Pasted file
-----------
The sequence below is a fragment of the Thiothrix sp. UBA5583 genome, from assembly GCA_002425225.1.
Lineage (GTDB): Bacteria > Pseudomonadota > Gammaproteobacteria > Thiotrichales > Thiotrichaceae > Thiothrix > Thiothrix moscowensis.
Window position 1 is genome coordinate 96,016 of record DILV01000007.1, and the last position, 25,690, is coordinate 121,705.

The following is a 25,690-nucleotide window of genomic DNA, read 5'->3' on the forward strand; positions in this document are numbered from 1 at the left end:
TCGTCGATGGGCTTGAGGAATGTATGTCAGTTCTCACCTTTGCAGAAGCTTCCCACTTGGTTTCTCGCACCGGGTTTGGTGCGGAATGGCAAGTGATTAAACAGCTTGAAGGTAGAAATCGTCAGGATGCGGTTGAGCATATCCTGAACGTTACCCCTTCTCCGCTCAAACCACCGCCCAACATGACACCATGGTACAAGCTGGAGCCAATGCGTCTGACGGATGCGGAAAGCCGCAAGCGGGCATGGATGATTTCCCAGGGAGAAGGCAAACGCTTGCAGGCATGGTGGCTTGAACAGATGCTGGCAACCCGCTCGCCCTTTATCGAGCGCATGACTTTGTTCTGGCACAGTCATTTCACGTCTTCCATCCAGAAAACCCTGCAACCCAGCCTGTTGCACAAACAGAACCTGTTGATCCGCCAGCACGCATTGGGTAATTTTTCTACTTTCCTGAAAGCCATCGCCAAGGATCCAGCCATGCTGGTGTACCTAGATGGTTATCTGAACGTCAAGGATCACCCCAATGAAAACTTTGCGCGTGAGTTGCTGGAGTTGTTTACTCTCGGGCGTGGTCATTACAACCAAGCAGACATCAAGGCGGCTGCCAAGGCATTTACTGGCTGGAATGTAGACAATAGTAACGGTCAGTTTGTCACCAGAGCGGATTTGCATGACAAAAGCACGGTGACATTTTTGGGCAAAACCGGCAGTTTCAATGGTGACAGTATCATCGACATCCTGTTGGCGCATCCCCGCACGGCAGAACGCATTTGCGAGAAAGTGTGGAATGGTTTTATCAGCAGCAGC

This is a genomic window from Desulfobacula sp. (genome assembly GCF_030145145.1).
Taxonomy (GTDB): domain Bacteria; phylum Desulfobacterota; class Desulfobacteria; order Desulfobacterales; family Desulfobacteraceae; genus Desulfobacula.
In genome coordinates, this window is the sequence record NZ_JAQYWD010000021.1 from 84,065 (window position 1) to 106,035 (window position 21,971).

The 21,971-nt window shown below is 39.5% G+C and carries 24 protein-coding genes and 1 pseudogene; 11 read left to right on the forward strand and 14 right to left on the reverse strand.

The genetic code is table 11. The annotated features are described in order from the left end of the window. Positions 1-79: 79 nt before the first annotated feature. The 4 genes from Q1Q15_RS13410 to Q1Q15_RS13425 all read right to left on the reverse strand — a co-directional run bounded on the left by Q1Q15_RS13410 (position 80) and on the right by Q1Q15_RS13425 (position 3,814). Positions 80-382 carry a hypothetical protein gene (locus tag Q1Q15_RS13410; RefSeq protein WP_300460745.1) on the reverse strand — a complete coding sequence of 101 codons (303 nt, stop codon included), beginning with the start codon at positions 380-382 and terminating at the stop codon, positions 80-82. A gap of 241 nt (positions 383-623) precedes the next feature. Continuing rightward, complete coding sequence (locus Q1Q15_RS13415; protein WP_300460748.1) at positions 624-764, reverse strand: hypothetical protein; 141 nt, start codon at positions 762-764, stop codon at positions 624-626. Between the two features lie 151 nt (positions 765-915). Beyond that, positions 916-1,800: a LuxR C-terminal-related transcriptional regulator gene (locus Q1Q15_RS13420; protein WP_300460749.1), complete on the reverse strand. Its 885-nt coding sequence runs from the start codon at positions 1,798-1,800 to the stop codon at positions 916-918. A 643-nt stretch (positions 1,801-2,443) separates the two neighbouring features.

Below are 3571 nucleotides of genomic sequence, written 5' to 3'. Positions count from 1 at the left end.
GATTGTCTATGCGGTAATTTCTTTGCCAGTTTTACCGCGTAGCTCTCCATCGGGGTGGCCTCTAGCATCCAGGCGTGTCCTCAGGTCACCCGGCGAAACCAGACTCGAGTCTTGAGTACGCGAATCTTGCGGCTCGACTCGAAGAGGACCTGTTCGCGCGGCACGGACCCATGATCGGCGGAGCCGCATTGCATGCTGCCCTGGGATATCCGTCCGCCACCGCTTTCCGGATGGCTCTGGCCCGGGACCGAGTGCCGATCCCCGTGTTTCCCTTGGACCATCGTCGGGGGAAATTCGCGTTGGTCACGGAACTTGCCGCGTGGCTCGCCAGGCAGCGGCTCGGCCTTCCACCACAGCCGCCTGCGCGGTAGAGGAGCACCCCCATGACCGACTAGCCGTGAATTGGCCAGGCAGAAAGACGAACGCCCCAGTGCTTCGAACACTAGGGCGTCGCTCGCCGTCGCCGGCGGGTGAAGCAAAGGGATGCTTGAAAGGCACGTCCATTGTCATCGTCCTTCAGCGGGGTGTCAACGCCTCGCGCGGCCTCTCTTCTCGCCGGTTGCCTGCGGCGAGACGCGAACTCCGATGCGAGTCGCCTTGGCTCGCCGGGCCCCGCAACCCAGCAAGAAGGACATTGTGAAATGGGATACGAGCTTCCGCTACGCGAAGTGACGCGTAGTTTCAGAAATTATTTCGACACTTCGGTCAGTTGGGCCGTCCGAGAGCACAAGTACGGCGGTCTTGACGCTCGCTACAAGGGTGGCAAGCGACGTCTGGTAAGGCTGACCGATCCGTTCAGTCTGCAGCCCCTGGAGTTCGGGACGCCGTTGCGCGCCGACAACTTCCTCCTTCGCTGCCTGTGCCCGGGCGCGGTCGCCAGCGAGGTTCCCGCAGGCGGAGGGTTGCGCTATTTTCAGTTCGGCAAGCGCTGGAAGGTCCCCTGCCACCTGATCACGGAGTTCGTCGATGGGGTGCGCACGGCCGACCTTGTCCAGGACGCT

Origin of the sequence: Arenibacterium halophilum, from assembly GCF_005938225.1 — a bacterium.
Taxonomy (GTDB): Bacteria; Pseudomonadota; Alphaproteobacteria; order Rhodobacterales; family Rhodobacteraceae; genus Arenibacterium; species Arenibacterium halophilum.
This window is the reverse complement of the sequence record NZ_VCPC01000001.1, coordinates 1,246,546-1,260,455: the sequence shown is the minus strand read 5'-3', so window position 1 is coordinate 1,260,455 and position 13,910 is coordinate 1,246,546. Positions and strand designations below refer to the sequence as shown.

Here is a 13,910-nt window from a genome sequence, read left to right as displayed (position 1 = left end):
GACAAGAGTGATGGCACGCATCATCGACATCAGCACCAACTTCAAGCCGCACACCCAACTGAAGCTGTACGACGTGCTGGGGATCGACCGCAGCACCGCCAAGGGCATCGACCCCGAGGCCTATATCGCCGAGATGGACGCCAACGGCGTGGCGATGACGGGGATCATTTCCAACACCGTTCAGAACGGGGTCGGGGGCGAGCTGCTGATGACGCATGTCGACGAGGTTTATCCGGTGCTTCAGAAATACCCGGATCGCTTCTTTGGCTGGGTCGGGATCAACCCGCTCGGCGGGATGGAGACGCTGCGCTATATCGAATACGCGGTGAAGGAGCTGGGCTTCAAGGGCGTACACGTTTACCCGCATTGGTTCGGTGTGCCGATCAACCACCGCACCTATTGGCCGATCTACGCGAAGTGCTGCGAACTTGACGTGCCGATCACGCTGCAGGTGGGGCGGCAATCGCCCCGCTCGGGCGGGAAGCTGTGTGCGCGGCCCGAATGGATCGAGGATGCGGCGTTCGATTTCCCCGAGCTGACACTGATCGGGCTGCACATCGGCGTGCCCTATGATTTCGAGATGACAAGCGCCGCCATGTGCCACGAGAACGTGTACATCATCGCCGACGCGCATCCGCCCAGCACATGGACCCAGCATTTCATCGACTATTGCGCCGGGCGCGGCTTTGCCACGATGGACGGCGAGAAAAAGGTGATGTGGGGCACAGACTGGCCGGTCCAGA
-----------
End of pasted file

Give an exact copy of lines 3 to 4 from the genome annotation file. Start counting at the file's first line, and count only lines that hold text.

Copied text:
Window position 1 is genome coordinate 96,016 of record DILV01000007.1, and the last position, 25,690, is coordinate 121,705.

The following is a 25,690-nucleotide window of genomic DNA, read 5'->3' on the forward strand; positions in this document are numbered from 1 at the left end: